About Me

I've been taking things to bits, and making things ever since I can remember, starting with dismantling knackered alarm clocks and watches and helping my dad fix the car. Now I have a well-equipped workshop and have aquired lots of new skills, so I can make better stuff. When they first appeared, I became involved with personal computers, and these and developments in electronics have increased the scope of the things that I can do. Just recently retired, so O yes, now I can make all sorts of stuff.....

Monday, 13 May 2013

May update

Well, here we are in May already, another month and some more new stuff occurring.

First, a progress report on the Whizzcopter.  The early flight experiences, all quite a long way south of 'good', have resulted in a number of changes to the design.  The original frame was a fine engineering piece, immensly strong, but quite heavy as it was made mostly from aluminium, although I was pleased to see that the motors and props were quite happy to hoist its considerable weight into the air with ease.  My plan was to practice in the garden to aquire at least some rudimentary skills before heading for the airfield, but this didn't work out too well.  For starters, what seems like quite a big open space suddenly shrinks when the 'copter starts swerving about, and then there are all sorts of obstacles that it seems to find as if with a magnet - flowers, trees, fences, houses, people - and most of these result in broken propellers. I struggled on, but soon began to see the real problem with the weight - not with lifting it up in the air, but instead with the considerable impact when it hit the ground and the resulting damage to the metal frame.  Slowly but surely, the alloy arms became bent; the motors started to lean in different directions and the rudder became less and less useful, all of which made it more and more erratic and hard to fly.  Eventually a very substantial prang onto the tail boom trashed the steering servo, and it was back to the workshop for repairs.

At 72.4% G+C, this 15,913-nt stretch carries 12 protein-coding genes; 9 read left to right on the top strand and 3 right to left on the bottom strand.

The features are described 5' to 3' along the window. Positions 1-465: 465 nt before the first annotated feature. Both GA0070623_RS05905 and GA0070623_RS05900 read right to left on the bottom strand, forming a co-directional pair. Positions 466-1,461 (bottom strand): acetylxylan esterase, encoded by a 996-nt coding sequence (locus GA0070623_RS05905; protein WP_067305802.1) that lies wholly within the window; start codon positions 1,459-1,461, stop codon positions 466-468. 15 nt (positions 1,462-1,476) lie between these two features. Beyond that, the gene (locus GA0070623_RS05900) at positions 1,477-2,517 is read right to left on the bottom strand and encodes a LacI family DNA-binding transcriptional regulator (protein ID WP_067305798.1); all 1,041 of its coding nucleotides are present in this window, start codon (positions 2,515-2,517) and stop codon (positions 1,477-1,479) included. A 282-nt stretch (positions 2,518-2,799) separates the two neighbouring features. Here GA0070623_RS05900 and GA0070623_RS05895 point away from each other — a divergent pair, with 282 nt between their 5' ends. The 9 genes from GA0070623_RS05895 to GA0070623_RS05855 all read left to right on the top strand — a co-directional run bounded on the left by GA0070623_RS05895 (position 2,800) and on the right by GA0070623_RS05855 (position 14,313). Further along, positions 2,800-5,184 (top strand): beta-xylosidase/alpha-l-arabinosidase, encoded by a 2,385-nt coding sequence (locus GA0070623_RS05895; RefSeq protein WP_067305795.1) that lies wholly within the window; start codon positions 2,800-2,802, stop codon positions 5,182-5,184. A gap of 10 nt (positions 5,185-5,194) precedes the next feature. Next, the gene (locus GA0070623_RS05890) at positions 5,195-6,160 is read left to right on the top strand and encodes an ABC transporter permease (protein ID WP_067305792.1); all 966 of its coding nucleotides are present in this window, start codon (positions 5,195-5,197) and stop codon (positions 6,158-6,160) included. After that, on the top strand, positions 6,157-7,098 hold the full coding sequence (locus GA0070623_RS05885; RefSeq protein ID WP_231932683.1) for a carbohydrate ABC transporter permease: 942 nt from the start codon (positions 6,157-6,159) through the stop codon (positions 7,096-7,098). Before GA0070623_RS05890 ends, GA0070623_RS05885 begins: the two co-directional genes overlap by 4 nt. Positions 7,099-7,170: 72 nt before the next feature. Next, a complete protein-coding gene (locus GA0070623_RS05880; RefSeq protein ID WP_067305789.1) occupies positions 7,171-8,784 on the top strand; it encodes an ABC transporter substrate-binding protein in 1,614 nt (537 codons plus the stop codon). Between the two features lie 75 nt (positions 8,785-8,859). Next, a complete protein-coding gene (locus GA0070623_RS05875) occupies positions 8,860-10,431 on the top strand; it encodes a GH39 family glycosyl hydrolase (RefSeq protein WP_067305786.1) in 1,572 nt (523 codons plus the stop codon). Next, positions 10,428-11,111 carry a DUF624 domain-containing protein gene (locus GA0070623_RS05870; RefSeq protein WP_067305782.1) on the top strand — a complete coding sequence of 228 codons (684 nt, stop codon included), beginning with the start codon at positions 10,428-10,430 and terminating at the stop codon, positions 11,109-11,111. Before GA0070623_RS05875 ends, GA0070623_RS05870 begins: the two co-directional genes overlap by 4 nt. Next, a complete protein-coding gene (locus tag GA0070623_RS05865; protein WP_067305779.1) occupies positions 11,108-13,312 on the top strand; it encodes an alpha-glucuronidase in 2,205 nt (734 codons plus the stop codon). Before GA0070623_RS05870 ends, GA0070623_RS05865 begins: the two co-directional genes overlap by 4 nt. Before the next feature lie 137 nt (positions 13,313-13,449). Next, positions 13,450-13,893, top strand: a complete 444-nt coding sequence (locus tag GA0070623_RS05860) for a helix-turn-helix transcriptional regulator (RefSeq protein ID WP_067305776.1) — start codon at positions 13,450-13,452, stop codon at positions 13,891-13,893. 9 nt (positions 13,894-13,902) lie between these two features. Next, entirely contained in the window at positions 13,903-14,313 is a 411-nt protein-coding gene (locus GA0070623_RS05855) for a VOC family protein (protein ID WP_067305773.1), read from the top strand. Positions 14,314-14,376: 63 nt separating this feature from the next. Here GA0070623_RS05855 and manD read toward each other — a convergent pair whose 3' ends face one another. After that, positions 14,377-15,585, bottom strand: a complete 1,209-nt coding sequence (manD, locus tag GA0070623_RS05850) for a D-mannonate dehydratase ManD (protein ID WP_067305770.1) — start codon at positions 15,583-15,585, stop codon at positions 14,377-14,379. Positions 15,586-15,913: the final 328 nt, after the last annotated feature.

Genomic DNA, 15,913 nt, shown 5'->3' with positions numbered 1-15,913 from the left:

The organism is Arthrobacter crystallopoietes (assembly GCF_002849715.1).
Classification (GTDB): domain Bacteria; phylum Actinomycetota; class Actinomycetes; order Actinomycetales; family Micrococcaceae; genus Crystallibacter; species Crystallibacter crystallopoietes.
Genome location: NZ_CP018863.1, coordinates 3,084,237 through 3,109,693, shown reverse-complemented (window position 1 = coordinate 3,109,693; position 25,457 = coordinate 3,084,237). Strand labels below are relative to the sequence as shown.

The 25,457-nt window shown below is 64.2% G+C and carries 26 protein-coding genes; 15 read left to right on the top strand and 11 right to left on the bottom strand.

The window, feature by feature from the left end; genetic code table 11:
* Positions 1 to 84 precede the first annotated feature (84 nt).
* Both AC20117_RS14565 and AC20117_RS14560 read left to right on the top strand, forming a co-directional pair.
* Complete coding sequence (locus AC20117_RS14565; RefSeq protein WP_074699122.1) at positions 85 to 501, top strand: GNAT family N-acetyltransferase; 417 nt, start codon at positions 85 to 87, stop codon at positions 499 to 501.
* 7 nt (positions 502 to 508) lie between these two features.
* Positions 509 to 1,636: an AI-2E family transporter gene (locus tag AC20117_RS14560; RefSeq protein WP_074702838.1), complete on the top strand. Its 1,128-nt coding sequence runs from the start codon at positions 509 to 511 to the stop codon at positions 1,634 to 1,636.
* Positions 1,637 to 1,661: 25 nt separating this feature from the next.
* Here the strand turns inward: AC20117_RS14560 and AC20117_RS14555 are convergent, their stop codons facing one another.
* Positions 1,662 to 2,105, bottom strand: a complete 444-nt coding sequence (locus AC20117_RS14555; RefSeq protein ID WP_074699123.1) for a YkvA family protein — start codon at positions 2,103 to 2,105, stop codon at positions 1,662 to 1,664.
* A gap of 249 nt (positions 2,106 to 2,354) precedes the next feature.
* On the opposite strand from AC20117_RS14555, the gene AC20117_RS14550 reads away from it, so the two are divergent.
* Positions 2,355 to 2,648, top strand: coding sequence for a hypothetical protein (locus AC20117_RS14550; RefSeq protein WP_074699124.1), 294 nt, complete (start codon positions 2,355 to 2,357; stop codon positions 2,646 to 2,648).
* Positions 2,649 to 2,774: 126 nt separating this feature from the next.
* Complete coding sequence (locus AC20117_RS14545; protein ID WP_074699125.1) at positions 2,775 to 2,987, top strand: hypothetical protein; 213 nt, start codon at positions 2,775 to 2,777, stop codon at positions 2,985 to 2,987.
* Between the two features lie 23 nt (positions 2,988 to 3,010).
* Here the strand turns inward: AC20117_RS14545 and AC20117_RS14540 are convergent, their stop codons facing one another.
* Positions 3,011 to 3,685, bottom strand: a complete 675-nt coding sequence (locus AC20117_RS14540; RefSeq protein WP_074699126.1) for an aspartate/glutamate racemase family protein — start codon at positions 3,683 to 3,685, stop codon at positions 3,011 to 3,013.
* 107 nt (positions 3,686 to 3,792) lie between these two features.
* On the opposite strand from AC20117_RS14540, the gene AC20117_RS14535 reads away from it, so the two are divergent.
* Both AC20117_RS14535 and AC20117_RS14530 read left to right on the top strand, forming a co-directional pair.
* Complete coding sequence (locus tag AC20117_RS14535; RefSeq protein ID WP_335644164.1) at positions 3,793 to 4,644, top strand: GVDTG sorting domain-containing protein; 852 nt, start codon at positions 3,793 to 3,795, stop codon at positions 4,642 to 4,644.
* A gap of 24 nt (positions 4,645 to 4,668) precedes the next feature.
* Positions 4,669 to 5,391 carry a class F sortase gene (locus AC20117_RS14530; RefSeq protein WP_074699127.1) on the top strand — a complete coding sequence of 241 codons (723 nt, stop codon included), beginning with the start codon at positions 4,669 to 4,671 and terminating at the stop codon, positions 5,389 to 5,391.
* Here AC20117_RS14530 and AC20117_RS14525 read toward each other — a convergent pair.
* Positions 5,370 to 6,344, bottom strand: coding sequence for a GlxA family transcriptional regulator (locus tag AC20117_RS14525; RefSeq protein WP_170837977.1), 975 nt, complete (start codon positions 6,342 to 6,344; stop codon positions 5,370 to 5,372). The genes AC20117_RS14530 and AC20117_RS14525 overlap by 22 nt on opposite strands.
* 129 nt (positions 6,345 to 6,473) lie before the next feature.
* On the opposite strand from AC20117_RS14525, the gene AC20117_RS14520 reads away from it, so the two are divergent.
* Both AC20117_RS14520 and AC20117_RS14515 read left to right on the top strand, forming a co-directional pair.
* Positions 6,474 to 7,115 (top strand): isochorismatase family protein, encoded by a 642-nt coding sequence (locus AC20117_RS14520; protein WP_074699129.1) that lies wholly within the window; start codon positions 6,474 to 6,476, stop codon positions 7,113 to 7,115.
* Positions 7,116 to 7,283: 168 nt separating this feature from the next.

Bent alloy arms
Only when I had it in pieces did I realise how much of a hammering it had taken, and it was clear that a reduction in weight was necessary.  Off to that nice Mr Ebay, and a couple of days later some lengths of 10mm square carbon fibre tube arrived.  Easy enough to make some new arms, mounted the motors directly to them instead of using the metal mounting plates, ordered a new servo (mounted above the arm and out of impact range) and we're back to the garden.  Flying skills still much the same, but the much reduced weight means that the crashes no longer woke sleeping children in the next village, so off we went to the playing field just down the lane.